About John Mills

Mills is a genealogist, independent scholar, and a descendant of the enslaved. As the founder of Alex Breanne Corporation, a Connecticut-based non-profit, he focuses on research, interrogation and presentation on of lesser-known stories representing the life experiences of the American enslaved presented from an African American perspective. His goal is to honor the forgotten, as well as to apply critical thinking to history to find solutions to issues today. 

About Andre Keitt

Keitt has served as community outreach program specialist for both Hartford Public Library and Dallas Public Library, and as program director for community and economic development at The Greater Hartford Arts Council, where he co-created a new arts district. For 10 years he was a host/producer of the Emmy-award winning public affairs television on WVIT, “Black Perspective.“ He has been a member of the Black Caucus American Library Association, and a teaching artist and literacy activity leader for students and the arts and humanities institutions in the Hartford area. In 2023 he took on the role of Black narratives consultant with Connecticut Freedom Trail.

About Connecticut’s Old State House

Located in downtown Hartford, Connecticut’s Old State House is the restored 1796-1878 State Capitol building that today serves as the place where history and civics meet.  Part museum and part gathering place, Connecticut’s Old State House hosts visitors from across the state  and around the world for tours, public programs and special events that inspire people of all ages to engage in civic life and strengthen their communities.  Connecticut’s Old State House is managed as a public-private partnership between the Connecticut General Assembly and The Connecticut Democracy Center.  For more information, follow @CTOldStateHouse on Facebook, X, Instagram or YouTube, or visit ctoldstatehouse.org.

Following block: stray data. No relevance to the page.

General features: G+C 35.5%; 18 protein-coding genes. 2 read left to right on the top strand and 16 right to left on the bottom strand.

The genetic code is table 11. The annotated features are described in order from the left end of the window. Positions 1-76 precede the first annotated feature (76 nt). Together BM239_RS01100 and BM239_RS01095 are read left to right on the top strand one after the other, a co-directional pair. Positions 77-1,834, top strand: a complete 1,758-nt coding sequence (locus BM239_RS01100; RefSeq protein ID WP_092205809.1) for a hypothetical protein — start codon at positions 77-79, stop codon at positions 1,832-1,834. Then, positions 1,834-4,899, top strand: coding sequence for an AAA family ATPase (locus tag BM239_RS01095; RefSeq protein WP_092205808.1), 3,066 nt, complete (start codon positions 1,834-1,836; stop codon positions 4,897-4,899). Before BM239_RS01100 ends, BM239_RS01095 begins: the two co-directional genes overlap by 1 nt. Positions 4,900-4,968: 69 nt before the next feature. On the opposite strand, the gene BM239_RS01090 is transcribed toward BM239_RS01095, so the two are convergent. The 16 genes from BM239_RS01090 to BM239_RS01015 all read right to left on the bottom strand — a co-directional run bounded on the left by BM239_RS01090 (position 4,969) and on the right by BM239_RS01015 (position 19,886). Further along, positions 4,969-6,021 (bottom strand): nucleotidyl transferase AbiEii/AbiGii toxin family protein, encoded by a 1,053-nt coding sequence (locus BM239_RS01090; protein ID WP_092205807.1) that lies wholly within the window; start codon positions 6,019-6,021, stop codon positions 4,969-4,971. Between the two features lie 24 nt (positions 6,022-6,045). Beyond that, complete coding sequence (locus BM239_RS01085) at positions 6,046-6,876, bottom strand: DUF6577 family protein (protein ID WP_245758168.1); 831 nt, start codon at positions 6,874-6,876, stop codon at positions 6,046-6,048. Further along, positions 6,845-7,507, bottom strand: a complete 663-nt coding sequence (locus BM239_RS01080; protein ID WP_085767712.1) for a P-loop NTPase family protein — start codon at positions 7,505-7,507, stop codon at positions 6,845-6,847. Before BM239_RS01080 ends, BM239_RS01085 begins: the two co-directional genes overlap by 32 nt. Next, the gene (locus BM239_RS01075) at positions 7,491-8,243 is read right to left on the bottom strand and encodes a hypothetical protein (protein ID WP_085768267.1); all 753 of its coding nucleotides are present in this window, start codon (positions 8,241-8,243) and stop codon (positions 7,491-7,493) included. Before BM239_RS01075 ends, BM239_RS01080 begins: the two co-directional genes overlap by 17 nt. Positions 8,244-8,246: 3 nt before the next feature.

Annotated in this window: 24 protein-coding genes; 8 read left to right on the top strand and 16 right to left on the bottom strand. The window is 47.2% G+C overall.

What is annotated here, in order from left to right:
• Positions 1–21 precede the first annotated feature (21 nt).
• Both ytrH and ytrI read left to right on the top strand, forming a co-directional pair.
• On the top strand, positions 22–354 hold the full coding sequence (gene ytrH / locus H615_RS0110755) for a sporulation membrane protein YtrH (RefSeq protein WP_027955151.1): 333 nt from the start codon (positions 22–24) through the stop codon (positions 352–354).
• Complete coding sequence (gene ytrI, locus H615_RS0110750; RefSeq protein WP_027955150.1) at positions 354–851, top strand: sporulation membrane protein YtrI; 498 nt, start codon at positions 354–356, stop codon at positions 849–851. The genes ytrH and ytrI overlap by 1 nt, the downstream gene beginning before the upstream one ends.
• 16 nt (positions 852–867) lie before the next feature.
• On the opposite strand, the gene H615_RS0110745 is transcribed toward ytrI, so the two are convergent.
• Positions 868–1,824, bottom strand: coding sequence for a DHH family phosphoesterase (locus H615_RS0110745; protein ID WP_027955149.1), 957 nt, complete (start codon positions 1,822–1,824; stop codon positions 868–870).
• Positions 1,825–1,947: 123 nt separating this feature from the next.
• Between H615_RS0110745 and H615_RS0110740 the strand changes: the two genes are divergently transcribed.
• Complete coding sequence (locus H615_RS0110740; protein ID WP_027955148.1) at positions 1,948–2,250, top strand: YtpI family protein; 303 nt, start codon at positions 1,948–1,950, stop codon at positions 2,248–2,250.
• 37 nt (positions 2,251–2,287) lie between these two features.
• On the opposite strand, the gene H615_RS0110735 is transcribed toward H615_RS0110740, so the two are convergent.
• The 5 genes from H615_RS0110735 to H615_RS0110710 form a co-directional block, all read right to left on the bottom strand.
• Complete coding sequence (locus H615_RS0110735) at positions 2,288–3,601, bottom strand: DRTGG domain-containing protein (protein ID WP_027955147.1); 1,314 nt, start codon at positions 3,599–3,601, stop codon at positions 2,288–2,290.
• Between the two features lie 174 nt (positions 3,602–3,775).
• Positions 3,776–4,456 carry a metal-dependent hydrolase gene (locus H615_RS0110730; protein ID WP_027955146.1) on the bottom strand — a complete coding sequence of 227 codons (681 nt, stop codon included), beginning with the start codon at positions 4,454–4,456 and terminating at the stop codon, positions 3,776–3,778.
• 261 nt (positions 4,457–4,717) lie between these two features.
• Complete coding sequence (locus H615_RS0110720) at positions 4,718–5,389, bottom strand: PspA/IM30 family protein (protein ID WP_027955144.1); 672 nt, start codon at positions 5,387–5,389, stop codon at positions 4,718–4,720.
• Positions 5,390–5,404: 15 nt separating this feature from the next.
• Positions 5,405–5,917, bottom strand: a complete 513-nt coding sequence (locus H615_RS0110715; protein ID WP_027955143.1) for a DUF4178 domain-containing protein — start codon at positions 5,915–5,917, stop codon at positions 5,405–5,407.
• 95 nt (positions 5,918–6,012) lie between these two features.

About Connecticut Freedom Trail

Since 1995, the Connecticut Freedom Trail (CFT) has commemorated the fight for emancipation from slavery, honoring the courageous African Americans who paved the way for future generations. CFT includes a diverse range of locations, including Underground Railroad’s safe houses, sites associated with the Amistad case of 1839, and the Civil Rights Movement’s sites, gravesites, monuments, homes, and other structures. Each site is carefully documented and designated to ensure future generations remember the remarkable stories of those who fought for freedom and human dignity.There are over 160 CFT sites in more than 70 towns, with a goal to designate at least one site in each of Connecticut’s 169 municipalities.

About Connecticut Humanities

Connecticut Humanities (CTH) is an independent, nonprofit affiliate of the National Endowment for the Humanities. CTH connects people to the humanities through grants, partnerships, and collaborative programs. CTH projects, administration, and program development are supported by state and federal matching funds, community foundations and gifts from private sources. Learn more by visiting cthumanities.org.

About NH250

This event is part of NH250, an ongoing series of programming developed by New Haven Museum to complement “America 250.” Culminating with the 250th anniversary of the Declaration of Independence, the series will highlight inclusive, local, and lesser-known stories, connecting past and present. 

About the New Haven Museum

The New Haven Museum has been collecting, preserving and interpreting the history and heritage of Greater New Haven since its inception as the New Haven Colony Historical Society in 1862. Located in downtown New Haven at 114 Whitney Avenue, the Museum brings more than 375 years of New Haven history to life through its collections, exhibitions, programs and outreach. As a Blue Star Museum, the New Haven Museum offers the nation’s active-duty military personnel and their families, including National Guard and Reserve, free admission all year. For more information visit http://newhavenmuseum.org  or @NewHavenMuseum or call 203-562-4183.